Overall, I would still recommend it to those who enjoyed the first book. As I write this review, I'm downloading the third one so I can get going on it. I can't really offer a stronger endorsement than that.

    0 of 0 people found this review helpful
  • The Lies of Locke Lamora

    • UNABRIDGED (21 hrs and 59 mins)
    • By Scott Lynch
    • Narrated By Michael Page
    • Whispersync for Voice-ready
    Overall
    (3283)
    Performance
    (2575)
    Story
    (2579)

    An orphan's life is harsh---and often short---in the island city of Camorr, built on the ruins of a mysterious alien race. But born with a quick wit and a gift for thieving, Locke Lamora has dodged both death and slavery, only to fall into the hands of an eyeless priest known as Chains---a man who is neither blind nor a priest. A con artist of extraordinary talent, Chains passes his skills on to his carefully selected "family" of orphans---a group known as the Gentlemen Bastards.

    Luke A. Reynolds says: "Stupendous, but be warned."
    "A great ride"
    Overall
    Performance
    Story

    Wow! Alright, now this guy and tell a tale! After spending some time with a few fairly mediocre books of late, it was a true refresher to read a book like this. A solid, tight narrative with interesting characters in a world fleshed out enough to form a good canvas, but not bogged down with excessive detail.

    Lock Lamora is a sharp witted and sharp tongued rouge who, along with his band of "Gentleman Bastards" make their way scamming the local nobility and staying one step ahead of the city's crime lord.

    It is set in a world not terribly unlike our own renaissance age with just enough magic and alternate technology to bring this into the realm of fantasy.

    The language, I'll grant, is rough in the sense that it makes GRR Martin's prose that of a choir boy. Still, it fits well within the world Locke Lamora inhabits.

    A most engaging tale and I look forward to the rest of the series.

    The audiobook is narrated by Michael Page who does an excellent job giving different voices to the characters and provides a suitable weight to the story with his narration.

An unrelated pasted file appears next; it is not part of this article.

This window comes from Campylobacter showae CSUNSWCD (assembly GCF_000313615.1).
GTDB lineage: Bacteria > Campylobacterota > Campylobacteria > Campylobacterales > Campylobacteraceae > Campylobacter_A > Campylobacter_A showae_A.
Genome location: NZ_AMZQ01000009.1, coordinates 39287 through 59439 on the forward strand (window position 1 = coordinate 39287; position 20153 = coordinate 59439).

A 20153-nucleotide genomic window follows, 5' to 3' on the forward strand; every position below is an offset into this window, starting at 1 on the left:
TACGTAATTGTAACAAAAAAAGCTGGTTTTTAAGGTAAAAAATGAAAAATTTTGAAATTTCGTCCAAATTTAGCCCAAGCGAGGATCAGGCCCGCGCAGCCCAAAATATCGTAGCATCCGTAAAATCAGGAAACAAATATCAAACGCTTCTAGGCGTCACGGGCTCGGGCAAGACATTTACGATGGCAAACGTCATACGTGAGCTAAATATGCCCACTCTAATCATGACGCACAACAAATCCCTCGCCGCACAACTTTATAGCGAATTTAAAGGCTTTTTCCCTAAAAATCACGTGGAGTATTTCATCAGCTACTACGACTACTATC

0 of 0 people found this review helpful
  • Dracula [Audible Edition]

    • UNABRIDGED (15 hrs and 28 mins)
    • By Bram Stoker
    • Narrated By Alan Cumming, Tim Curry, Simon Vance, and others
    • Whispersync for Voice-ready
    Overall
    (2385)
    Performance
    (2178)
    Story
    (2204)

    The modern audience hasn't had a chance to truly appreciate the unknowing dread that readers would have felt when reading Bram Stoker's original 1897 manuscript. Most modern productions employ campiness or sound effects to try to bring back that gothic tension, but we've tried something different. By returning to Stoker's original storytelling structure - a series of letters and journal entries voiced by Jonathan Harker, Dr. Van Helsing, and other characters - with an all-star cast of narrators, we've sought to recapture its originally intended horror and power.

    N. Houghton says: "Gothic Horror Never Sounded So Good"
    "Interesting story, terrible structure"
    Overall
    Performance
    Story

    This one had been sitting in my "need to read it someday" queue for a long time and I finally gave it a listen this week.

    While the concept and characters were interesting, ultimately this story is deeply handicapped by Bram Stoker's narration technique. When the admonition to authors is "Show, don't tell", Dracula should be a textbook example of why. The whole story is "told" via a series of journals, diaries, telegrams,and newspaper articles - written to a supernatural degree of clarity and detail. The recorders of the various journals record dialog of the other characters to an exacting level - a contrivance that Stoker must engage in for the story to make any sense at all. The recorders have also generated a copious amount of notes and find all kinds of times to write things down. In the end, I had a much harder time suspending disbelief about the ability of everyone to write it all down than I did with the supernatural aspects of the story.